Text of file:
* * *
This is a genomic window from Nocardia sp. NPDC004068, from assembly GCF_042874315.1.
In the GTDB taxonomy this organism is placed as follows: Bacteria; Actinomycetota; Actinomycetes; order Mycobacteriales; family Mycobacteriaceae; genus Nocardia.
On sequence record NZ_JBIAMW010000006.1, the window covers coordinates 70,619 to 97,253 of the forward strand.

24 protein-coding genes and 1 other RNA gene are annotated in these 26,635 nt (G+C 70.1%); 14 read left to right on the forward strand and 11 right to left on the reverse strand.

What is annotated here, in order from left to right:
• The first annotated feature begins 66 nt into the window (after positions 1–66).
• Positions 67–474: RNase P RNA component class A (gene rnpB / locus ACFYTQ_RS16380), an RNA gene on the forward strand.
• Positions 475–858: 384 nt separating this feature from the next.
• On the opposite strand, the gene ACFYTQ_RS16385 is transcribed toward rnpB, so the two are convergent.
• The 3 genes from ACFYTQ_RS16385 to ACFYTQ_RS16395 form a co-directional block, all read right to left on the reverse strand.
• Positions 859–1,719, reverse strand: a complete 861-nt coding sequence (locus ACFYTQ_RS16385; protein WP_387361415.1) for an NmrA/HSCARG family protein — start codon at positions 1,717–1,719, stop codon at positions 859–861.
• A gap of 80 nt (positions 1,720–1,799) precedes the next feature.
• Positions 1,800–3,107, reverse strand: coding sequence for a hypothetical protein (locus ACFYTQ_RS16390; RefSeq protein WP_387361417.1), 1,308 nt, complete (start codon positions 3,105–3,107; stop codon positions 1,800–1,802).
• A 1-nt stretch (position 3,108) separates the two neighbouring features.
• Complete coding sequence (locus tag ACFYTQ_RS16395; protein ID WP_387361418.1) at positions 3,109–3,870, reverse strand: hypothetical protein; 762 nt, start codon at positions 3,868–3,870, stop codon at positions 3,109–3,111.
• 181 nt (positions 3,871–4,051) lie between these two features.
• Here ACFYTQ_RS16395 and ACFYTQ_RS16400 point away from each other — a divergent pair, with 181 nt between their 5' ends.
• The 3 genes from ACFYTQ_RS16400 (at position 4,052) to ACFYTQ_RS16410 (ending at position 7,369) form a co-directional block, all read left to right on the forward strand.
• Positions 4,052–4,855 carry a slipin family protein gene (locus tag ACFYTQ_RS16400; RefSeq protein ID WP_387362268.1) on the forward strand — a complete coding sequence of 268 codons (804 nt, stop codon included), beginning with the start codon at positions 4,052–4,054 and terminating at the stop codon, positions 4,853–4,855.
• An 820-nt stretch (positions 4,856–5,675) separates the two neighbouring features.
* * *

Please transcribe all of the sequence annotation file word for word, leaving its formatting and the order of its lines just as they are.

This is a genomic window from Nocardia sp. NPDC004068, from assembly GCF_042874315.1.
In the GTDB taxonomy this organism is placed as follows: Bacteria; Actinomycetota; Actinomycetes; order Mycobacteriales; family Mycobacteriaceae; genus Nocardia.
On sequence record NZ_JBIAMW010000006.1, the window covers coordinates 70,619 to 97,253 of the forward strand.

24 protein-coding genes and 1 other RNA gene are annotated in these 26,635 nt (G+C 70.1%); 14 read left to right on the forward strand and 11 right to left on the reverse strand.

What is annotated here, in order from left to right:
• The first annotated feature begins 66 nt into the window (after positions 1–66).
• Positions 67–474: RNase P RNA component class A (gene rnpB / locus ACFYTQ_RS16380), an RNA gene on the forward strand.
• Positions 475–858: 384 nt separating this feature from the next.
• On the opposite strand, the gene ACFYTQ_RS16385 is transcribed toward rnpB, so the two are convergent.
• The 3 genes from ACFYTQ_RS16385 to ACFYTQ_RS16395 form a co-directional block, all read right to left on the reverse strand.
• Positions 859–1,719, reverse strand: a complete 861-nt coding sequence (locus ACFYTQ_RS16385; protein WP_387361415.1) for an NmrA/HSCARG family protein — start codon at positions 1,717–1,719, stop codon at positions 859–861.
• A gap of 80 nt (positions 1,720–1,799) precedes the next feature.
• Positions 1,800–3,107, reverse strand: coding sequence for a hypothetical protein (locus ACFYTQ_RS16390; RefSeq protein WP_387361417.1), 1,308 nt, complete (start codon positions 3,105–3,107; stop codon positions 1,800–1,802).
• A 1-nt stretch (position 3,108) separates the two neighbouring features.
• Complete coding sequence (locus tag ACFYTQ_RS16395; protein ID WP_387361418.1) at positions 3,109–3,870, reverse strand: hypothetical protein; 762 nt, start codon at positions 3,868–3,870, stop codon at positions 3,109–3,111.
• 181 nt (positions 3,871–4,051) lie between these two features.
• Here ACFYTQ_RS16395 and ACFYTQ_RS16400 point away from each other — a divergent pair, with 181 nt between their 5' ends.
• The 3 genes from ACFYTQ_RS16400 (at position 4,052) to ACFYTQ_RS16410 (ending at position 7,369) form a co-directional block, all read left to right on the forward strand.
• Positions 4,052–4,855 carry a slipin family protein gene (locus tag ACFYTQ_RS16400; RefSeq protein ID WP_387362268.1) on the forward strand — a complete coding sequence of 268 codons (804 nt, stop codon included), beginning with the start codon at positions 4,052–4,054 and terminating at the stop codon, positions 4,853–4,855.
• An 820-nt stretch (positions 4,856–5,675) separates the two neighbouring features.